Bryan Fuller says American Gods will have a Marvel-style universe. With gods.

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Nov 6, 2015, 6:52 PM EST (Updated)

Bryan Fuller has some ambitious plans for his upcoming American Gods series, currently in the works at Starz. Even though he’s mainly working with one piece of literary work (Sandman creator Neil Gaiman’s titular book), Fuller is hoping to create a vast "Marvel Universe" with his new TV show.

In a new interview with Crave Online, Fuller discussed his plans for American Gods, the series based on Neil Gaiman’s best-selling fantasy novel. Fuller will be working on the adaptation alongside Heroes producer Michael Green, who’ll be on board as his co-showrunner. Gaiman will executive-produce, while David Slade (Hannibal, Powers) will direct the pilot as well as executive-produce. First off, the busy Pushing Daisies creator (who also happens to have a revival of Amazing Stories in the works at NBC) offered an update on how his new series is coming along:

American Gods is cruising along very nicely. It’s very exciting. There’s conversations in the writer’s room that we are having on this show that I’ve never had in a writer’s room before, because we’re actually given the ability to talk about fate and belief, and the rules which we use to navigate society being challenged in a fashion that is not anti-religion, but not necessarily letting religion off the hook entirely.

So it’s very important to us in the show to not be making fun of anybody for their religious beliefs because we all have some sort of belief-like thing in our brain that could arguably be delusional, whether it’s ghosts or gods or whatever superstition, black cats, walking under ladders, et cetera. So every one of us is prone to a delusion-like belief and that feels like it’s an exciting arena to talk about humanity in a way that I haven’t been able to do before on a show. Not since Star Trek really.

The upcoming series will be taking a stab at organized religion, something that’s not in the book. There are no priests; no one’s really going to church. But that is something that’s actually going to be addressed in the series:

We get into Jesus and the big God as well. You know, so much of the book is exploring the more marginalized gods who are struggling to make their way in modern America without the strength of the believers that, say, Jesus and Buddha and Easter might have because of their public personas. So it wasn’t necessarily a part of the novel but ideally what our goal would be with this series - mine, Michael Green’s, Neil Gaiman’s - would be that the book American Gods is actually the Reader’s Digest version of the story.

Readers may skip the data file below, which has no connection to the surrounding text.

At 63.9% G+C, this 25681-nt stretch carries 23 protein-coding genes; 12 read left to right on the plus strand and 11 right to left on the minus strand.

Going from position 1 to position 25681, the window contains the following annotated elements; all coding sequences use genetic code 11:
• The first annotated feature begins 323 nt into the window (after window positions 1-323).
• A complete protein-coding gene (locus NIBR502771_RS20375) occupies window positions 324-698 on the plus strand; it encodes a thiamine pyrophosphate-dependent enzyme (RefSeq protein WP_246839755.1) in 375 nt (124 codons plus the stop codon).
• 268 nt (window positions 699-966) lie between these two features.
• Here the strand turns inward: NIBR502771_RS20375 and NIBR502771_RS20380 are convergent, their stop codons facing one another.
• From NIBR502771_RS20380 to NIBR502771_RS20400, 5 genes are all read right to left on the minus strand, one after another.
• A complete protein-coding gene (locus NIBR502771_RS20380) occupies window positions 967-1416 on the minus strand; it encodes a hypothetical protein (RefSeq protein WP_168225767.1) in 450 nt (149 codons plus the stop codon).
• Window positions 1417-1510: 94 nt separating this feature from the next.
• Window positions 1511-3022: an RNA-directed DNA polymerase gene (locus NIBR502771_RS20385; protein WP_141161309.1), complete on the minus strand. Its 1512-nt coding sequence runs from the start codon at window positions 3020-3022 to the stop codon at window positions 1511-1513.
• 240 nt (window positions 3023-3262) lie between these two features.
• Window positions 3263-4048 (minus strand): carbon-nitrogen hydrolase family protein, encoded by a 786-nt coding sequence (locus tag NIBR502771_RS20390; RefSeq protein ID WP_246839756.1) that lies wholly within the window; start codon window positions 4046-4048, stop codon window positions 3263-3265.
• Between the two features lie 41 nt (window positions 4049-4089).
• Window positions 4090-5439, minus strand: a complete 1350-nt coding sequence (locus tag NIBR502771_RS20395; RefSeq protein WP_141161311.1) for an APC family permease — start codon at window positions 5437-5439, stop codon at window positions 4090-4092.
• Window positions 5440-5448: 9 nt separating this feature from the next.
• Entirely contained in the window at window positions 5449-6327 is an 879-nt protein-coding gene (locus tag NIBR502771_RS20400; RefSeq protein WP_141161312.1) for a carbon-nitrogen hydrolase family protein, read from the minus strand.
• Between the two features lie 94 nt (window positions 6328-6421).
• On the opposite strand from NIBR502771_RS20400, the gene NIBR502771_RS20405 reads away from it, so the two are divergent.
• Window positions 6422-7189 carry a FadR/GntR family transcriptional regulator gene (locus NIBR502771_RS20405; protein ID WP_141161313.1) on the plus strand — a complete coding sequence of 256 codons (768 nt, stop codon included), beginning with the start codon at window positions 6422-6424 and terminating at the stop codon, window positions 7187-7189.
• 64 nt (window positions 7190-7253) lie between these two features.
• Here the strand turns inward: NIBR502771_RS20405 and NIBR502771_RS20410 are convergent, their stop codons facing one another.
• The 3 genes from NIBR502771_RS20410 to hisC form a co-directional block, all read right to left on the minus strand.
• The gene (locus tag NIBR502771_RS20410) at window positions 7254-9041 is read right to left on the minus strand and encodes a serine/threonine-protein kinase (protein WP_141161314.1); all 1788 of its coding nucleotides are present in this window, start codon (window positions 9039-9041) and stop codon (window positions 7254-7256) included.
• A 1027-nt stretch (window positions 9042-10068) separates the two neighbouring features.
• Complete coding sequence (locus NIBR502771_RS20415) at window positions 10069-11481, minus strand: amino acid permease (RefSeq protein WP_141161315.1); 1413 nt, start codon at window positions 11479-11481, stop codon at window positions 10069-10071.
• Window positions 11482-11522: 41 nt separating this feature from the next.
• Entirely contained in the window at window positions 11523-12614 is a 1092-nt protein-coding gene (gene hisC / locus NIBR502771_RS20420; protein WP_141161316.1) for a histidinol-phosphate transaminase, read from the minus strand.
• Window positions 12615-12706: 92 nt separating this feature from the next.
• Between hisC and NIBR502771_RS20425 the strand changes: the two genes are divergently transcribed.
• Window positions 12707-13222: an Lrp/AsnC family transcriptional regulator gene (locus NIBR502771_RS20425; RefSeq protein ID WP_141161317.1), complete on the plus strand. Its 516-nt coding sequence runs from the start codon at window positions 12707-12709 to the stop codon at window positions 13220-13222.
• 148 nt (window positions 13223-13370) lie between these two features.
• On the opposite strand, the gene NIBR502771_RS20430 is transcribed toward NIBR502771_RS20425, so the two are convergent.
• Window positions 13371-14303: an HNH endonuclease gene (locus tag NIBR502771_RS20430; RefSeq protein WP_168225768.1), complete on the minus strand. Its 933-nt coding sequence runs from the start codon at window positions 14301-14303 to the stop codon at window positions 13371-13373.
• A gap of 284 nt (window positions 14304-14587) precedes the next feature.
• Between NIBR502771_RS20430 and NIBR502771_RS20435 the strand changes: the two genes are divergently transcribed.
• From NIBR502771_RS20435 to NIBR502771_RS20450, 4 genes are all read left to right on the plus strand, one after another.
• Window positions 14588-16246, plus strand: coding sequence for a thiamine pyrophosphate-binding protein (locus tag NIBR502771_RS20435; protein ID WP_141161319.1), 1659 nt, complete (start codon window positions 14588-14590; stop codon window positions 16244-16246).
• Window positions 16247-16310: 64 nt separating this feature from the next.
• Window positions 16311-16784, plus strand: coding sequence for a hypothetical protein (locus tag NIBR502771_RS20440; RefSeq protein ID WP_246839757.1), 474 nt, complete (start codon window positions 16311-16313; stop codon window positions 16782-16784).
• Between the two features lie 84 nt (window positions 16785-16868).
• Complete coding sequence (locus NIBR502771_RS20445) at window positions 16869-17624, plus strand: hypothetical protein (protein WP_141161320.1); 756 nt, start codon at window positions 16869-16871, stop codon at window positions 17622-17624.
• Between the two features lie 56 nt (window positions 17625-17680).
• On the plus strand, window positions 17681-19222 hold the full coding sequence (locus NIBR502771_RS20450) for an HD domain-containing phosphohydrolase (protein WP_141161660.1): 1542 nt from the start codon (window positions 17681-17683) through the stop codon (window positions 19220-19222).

From what Fuller also says in the interview, it looks like we can expect to meet up with more than one Jesus. And that these Jesuses may or may not get to meet as well. “There’s as many Jesuses as there are cultures that believe in Jesus. I won’t say [whether they’ll actually meet and get into an argument], but stay tuned. That’s kind of your answer.”

As for his overall plans for the upcoming fantasy series, Fuller says that he’s looking at it as some sort of Marvel-style shared universe, but with gods instead of superheroes. And while they don’t have the rights to Anansi Boys (the spinoff book) just yet, they’re looking to make the world of American Gods cohesive and richly detailed, allowing for possible spinoffs if the show proves a hit:

We don’t have the rights to Anansi Boys but we’re hoping that we will eventually. Mr. Nancy is going to play a major role in the series and potentially what we’re looking at with American Gods is developing a Marvel Universe, not with superheroes but with gods. As detailed and integrated as the Marvel Universe is, and doing that with deities is something that excited all of us.

So who knows? In success we may have spin-offs of American Gods that follow lesser gods in greater detail than you might in the main series, but there’s all sorts of potential for this show that we’re very excited about and I hope the audience is as enthusiastic as we are so we can bring those dreams to fruition.

I'm really excited about the direction Bryan Fuller wants to take his TV adaptation of Neil Gaiman's iconic book. The only major bummer right now being we'll have to wait until 2017 before we see how this world-building will unfold on our TV screens when American Gods premieres on Starz. What do you think of Fuller's potential plans to create a Marvel-type of universe with his new fantasy series? Do you think it's something that could work?

(via Crave Online)

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